There are many diets that claim to aid weight loss. The one thing that is common among these diets is that they create an energy deficit; therefore, weight loss will follow. The characteristics of certain diets can sometimes, however, be unrealistic for certain individuals, such as restricting certain foods or having to eat too much of other foods that may not satisfy that individual's taste buds. Ultimately, the best diet is one that the individual can adhere to.
With any diet, patience is required to achieve your goal over time and not expect a “quick fix.” Try and aim for a loss of between 0.5 and 1 kilogram a week to be more realistic. Measure your diet a year from when you started, not the six weeks afterwards, where some extreme diets are only limited to.
As a general calculation, the basal metabolic rate (BMR) of an average male is around 1800 kcal per day and 1400 kcal per day for a female. This means that the lowest amount of energy a person’s body uses up in a day is either 1800 kcal or 1400 kcal. Indeed, each individual also expends energy walking, sitting, and training, which means that the total daily energy expenditure is much higher than the BMR. On average, add another 1000 kcal. If your goal is to lose weight, then you must eat less than the energy expended, and so consuming around your BMR means that you will lose weight. A deficit of 1000 kcal per day is likely to result in about 0.7 kilograms of weight lost in a week. Ensure to watch the energy content of the meals you eat in a day—small, frequent, and nutritious.
I often get asked, “But how much weight can I lose?” The amount of calories cut from the diet and the length of time it is maintained will determine how much weight is lost. Every pound of pure body fat that is metabolized yields approximately 3500 kcals. Thus, a daily caloric deficit of 500 kcals theoretically results in approximately one pound of body fat being lost per week. Indeed, the primary target of weight loss is body fat and not muscle.
Therefore, adequate protein consumption during any diet or contest preparation is required to support maintenance of muscle mass. Athletes require increased protein intakes to support increased activity and strength, and athletes benefit from higher intakes to support growth of lean mass. An easy and low-calorie option would be to consume our MUTANT ISO SURGE protein in between meals to make hitting those protein macros a bit easier.
The shared agreement among researchers is that a protein intake of 1.2 to 2.2 g/kg is sufficient to allow adaptation to training for athletes (Phillips, 2006). However, bodybuilders during their contest preparation period typically perform resistance and cardiovascular training, restrict calories and achieve very lean conditions (Lambert et al, 2004). Each of these factors increases protein requirements, thus, optimal protein intakes for bodybuilders during contest preparation may be significantly higher than existing recommendations.
Satiety and body fat loss generally improve with low-carb diets, specifically with higher protein to carbohydrate ratios (Halton & Hu, 2004). Indeed, from an aesthetics point of view, it’s common among bodybuilders to lower their carb intake and increase protein intake to maximize fat oxidation and preserve muscle mass (Phillips & Van Loon, 2011). However, the optimal reduction of carbohydrate and point at which carbohydrate reduction becomes detrimental likely needs to be determined individually. As training intensity can vary daily, as can the general activity of any individual, it's important not to maintain a low-carb state every day. Instead, opt to be carb smart and increase carb intake the more active you are and lower your carbs on less active days. Remember, fuel for the work required.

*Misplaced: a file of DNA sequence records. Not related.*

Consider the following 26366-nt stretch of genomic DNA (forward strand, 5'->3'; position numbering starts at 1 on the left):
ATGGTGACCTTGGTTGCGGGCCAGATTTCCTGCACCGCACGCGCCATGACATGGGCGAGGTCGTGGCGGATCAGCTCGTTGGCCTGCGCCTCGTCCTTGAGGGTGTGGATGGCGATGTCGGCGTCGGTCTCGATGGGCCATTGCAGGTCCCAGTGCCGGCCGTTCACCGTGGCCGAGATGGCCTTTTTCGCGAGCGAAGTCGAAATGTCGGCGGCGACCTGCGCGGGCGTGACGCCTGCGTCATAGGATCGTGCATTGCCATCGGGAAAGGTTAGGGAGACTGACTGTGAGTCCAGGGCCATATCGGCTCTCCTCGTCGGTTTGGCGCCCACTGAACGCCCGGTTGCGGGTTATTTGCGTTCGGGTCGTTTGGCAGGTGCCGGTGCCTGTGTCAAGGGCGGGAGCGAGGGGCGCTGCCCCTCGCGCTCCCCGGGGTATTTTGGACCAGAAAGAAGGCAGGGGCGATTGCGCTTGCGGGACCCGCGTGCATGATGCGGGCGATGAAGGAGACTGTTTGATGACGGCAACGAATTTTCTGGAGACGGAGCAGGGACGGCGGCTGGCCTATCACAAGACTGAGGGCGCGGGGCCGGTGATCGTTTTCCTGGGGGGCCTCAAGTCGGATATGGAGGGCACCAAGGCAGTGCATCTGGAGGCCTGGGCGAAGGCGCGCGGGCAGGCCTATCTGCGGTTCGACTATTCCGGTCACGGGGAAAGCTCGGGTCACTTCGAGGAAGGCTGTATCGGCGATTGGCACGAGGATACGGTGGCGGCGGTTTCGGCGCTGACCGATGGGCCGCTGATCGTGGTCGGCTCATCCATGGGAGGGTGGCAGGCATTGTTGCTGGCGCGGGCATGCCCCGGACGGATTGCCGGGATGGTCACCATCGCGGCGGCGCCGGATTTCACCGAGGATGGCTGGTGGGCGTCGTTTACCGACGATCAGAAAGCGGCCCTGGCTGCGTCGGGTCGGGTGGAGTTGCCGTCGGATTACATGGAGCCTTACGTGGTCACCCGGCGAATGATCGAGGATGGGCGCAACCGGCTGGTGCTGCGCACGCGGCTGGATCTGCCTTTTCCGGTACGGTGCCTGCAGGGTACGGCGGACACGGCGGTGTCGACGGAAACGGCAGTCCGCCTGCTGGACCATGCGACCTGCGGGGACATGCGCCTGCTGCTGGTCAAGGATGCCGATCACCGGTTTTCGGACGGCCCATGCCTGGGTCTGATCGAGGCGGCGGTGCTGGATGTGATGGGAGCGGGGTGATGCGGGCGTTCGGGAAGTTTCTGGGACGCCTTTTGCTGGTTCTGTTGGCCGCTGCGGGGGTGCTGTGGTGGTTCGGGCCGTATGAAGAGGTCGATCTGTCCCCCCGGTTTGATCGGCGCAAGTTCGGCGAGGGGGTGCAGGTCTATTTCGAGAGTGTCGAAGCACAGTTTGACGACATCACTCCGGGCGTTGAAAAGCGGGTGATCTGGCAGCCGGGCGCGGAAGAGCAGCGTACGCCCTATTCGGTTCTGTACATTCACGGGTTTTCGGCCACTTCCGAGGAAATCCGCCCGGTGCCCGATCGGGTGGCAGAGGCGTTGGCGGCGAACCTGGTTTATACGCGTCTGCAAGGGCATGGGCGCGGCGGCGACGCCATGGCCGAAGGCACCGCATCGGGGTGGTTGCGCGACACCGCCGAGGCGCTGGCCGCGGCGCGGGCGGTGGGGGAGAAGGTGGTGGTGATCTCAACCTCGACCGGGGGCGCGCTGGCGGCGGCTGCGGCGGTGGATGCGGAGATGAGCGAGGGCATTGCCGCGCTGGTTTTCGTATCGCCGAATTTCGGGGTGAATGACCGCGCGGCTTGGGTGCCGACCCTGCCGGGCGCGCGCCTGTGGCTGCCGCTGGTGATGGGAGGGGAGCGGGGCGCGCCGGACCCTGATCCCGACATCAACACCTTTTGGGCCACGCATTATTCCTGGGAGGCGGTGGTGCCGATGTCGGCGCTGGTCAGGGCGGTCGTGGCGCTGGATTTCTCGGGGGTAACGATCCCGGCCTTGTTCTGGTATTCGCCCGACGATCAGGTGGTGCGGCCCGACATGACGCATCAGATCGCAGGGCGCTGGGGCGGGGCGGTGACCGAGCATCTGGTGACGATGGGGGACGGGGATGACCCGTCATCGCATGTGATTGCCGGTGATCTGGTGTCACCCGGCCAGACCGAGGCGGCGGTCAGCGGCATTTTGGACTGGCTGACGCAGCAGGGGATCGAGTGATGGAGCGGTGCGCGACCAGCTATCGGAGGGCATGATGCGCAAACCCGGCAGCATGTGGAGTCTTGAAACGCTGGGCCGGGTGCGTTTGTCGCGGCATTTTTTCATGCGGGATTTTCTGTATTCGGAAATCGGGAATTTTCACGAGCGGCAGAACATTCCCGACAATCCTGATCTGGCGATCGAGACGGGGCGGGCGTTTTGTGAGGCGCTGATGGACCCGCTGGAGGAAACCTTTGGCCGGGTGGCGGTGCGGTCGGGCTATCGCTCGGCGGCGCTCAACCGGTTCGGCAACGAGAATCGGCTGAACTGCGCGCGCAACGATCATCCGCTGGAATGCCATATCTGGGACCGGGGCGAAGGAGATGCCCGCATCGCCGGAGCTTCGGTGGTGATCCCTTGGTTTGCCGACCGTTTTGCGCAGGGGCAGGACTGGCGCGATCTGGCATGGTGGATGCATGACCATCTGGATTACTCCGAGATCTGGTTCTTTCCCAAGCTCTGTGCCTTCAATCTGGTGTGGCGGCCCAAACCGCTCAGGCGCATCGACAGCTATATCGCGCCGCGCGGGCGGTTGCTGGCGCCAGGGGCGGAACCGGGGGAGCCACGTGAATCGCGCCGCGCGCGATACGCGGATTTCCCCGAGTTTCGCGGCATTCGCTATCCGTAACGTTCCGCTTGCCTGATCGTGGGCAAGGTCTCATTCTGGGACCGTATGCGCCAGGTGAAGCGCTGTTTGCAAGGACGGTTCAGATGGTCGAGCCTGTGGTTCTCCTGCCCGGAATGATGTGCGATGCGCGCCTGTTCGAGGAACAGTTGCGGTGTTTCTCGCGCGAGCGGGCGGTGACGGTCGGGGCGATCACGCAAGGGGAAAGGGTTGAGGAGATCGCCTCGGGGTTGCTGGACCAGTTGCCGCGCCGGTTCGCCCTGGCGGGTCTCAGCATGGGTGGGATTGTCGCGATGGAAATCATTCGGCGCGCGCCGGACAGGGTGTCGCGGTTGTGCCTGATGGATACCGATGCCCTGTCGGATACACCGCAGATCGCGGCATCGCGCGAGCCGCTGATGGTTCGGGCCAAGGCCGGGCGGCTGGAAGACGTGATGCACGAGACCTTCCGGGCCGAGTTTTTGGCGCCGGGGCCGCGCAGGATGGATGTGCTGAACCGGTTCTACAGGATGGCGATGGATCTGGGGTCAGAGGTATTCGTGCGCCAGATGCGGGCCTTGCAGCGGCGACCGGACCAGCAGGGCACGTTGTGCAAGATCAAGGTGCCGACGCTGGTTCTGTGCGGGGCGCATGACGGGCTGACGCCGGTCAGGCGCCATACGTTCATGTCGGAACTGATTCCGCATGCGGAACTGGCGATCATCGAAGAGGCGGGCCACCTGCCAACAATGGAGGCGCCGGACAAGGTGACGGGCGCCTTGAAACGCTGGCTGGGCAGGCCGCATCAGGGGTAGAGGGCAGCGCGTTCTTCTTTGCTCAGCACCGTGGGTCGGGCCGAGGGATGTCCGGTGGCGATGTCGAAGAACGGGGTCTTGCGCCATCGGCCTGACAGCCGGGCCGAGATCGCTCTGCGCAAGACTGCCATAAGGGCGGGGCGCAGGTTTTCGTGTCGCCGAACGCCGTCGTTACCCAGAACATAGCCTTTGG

For a general 70-kilogram athlete, these carb guidelines may give you a better indication of where you’re at, but again, these can vary from one individual to another.
<200 g - Low
200-400 g – Moderate
>400 g – High
Carbohydrate and protein in sports nutrition are often stressed over that of dietary fat. Consequently, recommendations typically focus on maintaining sufficient fat intake while emphasizing carbohydrate to protein ratios. Fat intakes between 20 and 30% of calories have been shown to optimize testosterone levels in strength athletes (Bird, 2010). However, when dieting, this intake may compromise sufficient protein or carbohydrate intakes. Accordingly, a lower end fat intake between 15 and 20% of calories, which has been previously recommended for bodybuilders (Lambert et al, 2004), can be deemed appropriate.
- MUTANT ISO SURGE (Low-calorie, fast-absorbing, high-quality protein)
- MUTANT MCT OIL (alters our body’s metabolism to oxidize more fats)
- MUTANT CAFFEINE (increases exercise capacity especially when training in an energy deficit)
Steve O'Mahony, BSc MSc
Bird SP: Strength nutrition: maximizing your anabolic potential. Strength Cond J 2010, 32:80–86
Halton TL, Hu FB: The effects of high protein diets on thermogenesis, satiety and weight loss: a critical review. J Am Coll Nutr 2004, 23:373–385.
Lambert CP, Frank LL, Evans WJ: Macronutrient considerations for the sport of bodybuilding. Sports Med 2004, 34:317–327
Phillips SM: Dietary protein for athletes: from requirements to metabolic advantage. Appl Physiol Nutr Metab 2006, 31:647–654.
Phillips SM, Van Loon LJ: Dietary protein for athletes: from requirements to optimum adaptation. J Sports Sci 2011, 29(Suppl 1):S29–S38.